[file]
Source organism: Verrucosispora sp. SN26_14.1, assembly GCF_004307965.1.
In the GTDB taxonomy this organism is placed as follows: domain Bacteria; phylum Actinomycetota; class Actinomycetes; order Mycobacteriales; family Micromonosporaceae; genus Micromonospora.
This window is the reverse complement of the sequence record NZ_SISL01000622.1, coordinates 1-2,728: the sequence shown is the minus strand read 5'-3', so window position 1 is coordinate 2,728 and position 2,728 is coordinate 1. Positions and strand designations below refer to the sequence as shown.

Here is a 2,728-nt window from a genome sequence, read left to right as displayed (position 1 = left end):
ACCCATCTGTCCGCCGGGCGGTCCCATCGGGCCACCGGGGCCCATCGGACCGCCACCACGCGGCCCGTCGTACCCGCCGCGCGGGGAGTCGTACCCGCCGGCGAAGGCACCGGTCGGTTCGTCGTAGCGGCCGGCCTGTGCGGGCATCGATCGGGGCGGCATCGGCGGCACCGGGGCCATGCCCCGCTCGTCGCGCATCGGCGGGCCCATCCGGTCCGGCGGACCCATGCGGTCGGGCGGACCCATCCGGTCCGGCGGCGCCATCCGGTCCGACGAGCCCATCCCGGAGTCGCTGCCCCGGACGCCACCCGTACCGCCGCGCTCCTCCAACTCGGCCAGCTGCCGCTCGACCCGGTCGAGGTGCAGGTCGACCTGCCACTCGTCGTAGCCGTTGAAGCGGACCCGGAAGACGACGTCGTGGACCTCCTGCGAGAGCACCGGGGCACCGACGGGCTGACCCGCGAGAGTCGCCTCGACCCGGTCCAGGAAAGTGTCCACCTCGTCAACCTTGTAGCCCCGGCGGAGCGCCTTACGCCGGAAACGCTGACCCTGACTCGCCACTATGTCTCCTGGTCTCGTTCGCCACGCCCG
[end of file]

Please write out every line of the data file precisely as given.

Source organism: Verrucosispora sp. SN26_14.1, assembly GCF_004307965.1.
In the GTDB taxonomy this organism is placed as follows: domain Bacteria; phylum Actinomycetota; class Actinomycetes; order Mycobacteriales; family Micromonosporaceae; genus Micromonospora.
This window is the reverse complement of the sequence record NZ_SISL01000622.1, coordinates 1-2,728: the sequence shown is the minus strand read 5'-3', so window position 1 is coordinate 2,728 and position 2,728 is coordinate 1. Positions and strand designations below refer to the sequence as shown.

Here is a 2,728-nt window from a genome sequence, read left to right as displayed (position 1 = left end):
ACCCATCTGTCCGCCGGGCGGTCCCATCGGGCCACCGGGGCCCATCGGACCGCCACCACGCGGCCCGTCGTACCCGCCGCGCGGGGAGTCGTACCCGCCGGCGAAGGCACCGGTCGGTTCGTCGTAGCGGCCGGCCTGTGCGGGCATCGATCGGGGCGGCATCGGCGGCACCGGGGCCATGCCCCGCTCGTCGCGCATCGGCGGGCCCATCCGGTCCGGCGGACCCATGCGGTCGGGCGGACCCATCCGGTCCGGCGGCGCCATCCGGTCCGACGAGCCCATCCCGGAGTCGCTGCCCCGGACGCCACCCGTACCGCCGCGCTCCTCCAACTCGGCCAGCTGCCGCTCGACCCGGTCGAGGTGCAGGTCGACCTGCCACTCGTCGTAGCCGTTGAAGCGGACCCGGAAGACGACGTCGTGGACCTCCTGCGAGAGCACCGGGGCACCGACGGGCTGACCCGCGAGAGTCGCCTCGACCCGGTCCAGGAAAGTGTCCACCTCGTCAACCTTGTAGCCCCGGCGGAGCGCCTTACGCCGGAAACGCTGACCCTGACTCGCCACTATGTCTCCTGGTCTCGTTCGCCACGCCCG